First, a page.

There’s a storm coming. Each and every week for most people. We spend Monday through Friday in “go, go, go” mode and, if we’re lucky, we get to take a deep breath on the weekend before we rush back out into the fray. Wouldn’t it be wise to bundle up first? Maybe take some precautions to be sure you’re ready for the madness that will inevitably ensue? Not doing so would certainly seem like a foolhardy, perhaps even irresponsible act. After all, when it snows you don’t throw on your bathing suit, right?
OK, enough with the metaphors. This is a website aimed at helping you move, eat, think, feel, and live healthier – not a meteorological community.
Today I simply want to cover the idea of proper preparation for the week ahead. More specifically, food-wise. And instead of merely handing out advice, I want to offer some actual tools that I use with my clients to help them build successful habits and create real change.
Fast food fallacy
I get it, you’re busy. You don’t want to eat that double cheeseburger and fries, but you’re pressed for time. Or you thought at least you could get the salad, thinking it’d be a healthier option – until you realized it had more sugar than the large soft drink you originally wanted! MAN!! All due to a crazy schedule.
I have yet to come across someone who has all the time in the world. Most of the problems I help solve with my clients stem from them simply being too busy. Face it, most of us are stuck in a lifestyle that forces us to be reactive rather than proactive. We feel as if we are merely along for the ride when we should feel like we controlling the show. As a matter of fact, we should feel like we’re the maestro, conducting the symphony that is our life. But hey, I aim high.
Living a reactive lifestyle forces you to be at the mercy of not only your schedule, but also that of your boss, spouse, children and possibly even your pet. With that in mind, it’s understandable why people make quick stops into fast food restaurants. I would rather most people do that than to have their blood sugar bottom out while picking up Foo-Foo from the vet on the way to get Mr. Ripplebottom’s dry-cleaning before you drop your kids off at soccer practice. But still, there’s gotta be a better way.
P P P P P
It’s a saying we’ve heard since grade school; Proper Preparation Prevents Poor Performance. It made sense then and it makes sense now. But how do you apply it to your current routine? How can you possibly make any more free time? Here’s where you pick up a little responsibility and run with it. It starts with being aware.
Throughout your day, be aware of how you’re spending your time. You can do this mentally, by simply thinking “what am I doing, does this help me towards my goal or am I wasting time?” Or you can do this with a pen and paper by writing down how you spend your time. There are even apps like TimeTune and Any.do to help you plan, organize and track your productivity.
The process of tracking your time is beneficial to those who constantly find themselves questioning where the day has gone or how other people can get so much more done. It’s not a necessity for everyone, but certainly can help you identify where you can actually free up some time in your day. I’m fond of saying that everyone that has ever lived, from Michael Jordan to Michelangelo, all had the same amount of time in their day as you do now. Many times, they just had better time management.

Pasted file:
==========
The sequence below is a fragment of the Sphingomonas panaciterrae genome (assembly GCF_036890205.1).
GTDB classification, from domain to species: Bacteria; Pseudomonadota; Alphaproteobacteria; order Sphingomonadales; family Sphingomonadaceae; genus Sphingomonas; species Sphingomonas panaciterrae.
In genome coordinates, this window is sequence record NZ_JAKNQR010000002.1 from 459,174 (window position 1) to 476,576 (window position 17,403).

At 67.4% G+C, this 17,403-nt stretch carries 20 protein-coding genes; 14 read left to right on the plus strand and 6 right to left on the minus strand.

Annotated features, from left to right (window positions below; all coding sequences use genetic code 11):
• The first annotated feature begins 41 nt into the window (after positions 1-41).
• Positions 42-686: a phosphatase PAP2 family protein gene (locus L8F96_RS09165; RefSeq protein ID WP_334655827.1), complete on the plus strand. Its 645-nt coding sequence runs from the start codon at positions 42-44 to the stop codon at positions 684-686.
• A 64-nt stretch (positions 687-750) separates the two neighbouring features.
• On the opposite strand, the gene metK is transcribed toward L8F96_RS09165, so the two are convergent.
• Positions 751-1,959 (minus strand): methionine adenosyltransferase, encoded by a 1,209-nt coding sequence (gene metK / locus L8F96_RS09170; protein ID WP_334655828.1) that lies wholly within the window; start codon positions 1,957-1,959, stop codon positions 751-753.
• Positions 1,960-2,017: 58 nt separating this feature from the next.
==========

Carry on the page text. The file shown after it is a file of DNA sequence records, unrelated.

I’ve got time, now what?
Once you’ve identified where you can free up small chunks of time, we can get down to business. If you’re completely new to healthy eating, I have a few small handouts that I frequently give to new clients. One is called the 21 Super Foods Checklist and it serves as a beginning shopping checklist. The other is titled Proteins, Fats, and Carboyhydrates. It’s slightly bigger and breaks down numerous foods into their macronutrient category, which can help you to better prepare a healthy, balanced meal.
Just as it’s important to know when you’ll be able to make you’re food, it’s equally important to know what food you’ll be displaying your culinary excellence upon. I highly encourage you to take some time and create a shopping list, using the tools above and by adding in some personal, healthy favorites. Don’t go to the grocery store all willy nilly. Have a game plan. Get in, get out. It’s proven that the longer you stay in the store, ANY store, your likelihood to buy more increases dramatically.
Time, Check. Food, Check. Now?
Now that you’ve identified when and what you’re cooking up, it’d be a good idea to track you’re eating habit. Just as you did with your time earlier, there are many options. It’s best to start with either the old fashioned pen and paper or a food tracking app like My Fitness Pal, LiveStrong, or Lose It. As far as feedback, they’re all the same to me – some good, some bad but they get the job done. Once you’ve gained a good understanding of calories and macronutrient amounts, you can generally keep track mentally, though this tactic can take time to develop.
One last handout I’ll offer is the Three Day Dietary Record. It’s simple and it allows you to write down and see what you eat, which can sometimes lead to a shocking revelation.
At the end of the day, don’t use your food journal as a means of judgment. You didn’t do “good” or “bad.” You simply want to focus where you excelled and what you can improve upon. Don’t attach morality to it. It’s just like the scale, a simple way to track your results and become aware of whether what you’re doing is working or if you need to make adjustments.
Now go get your jacket, umbrella and suit of armor and tell next week that you’re prepared!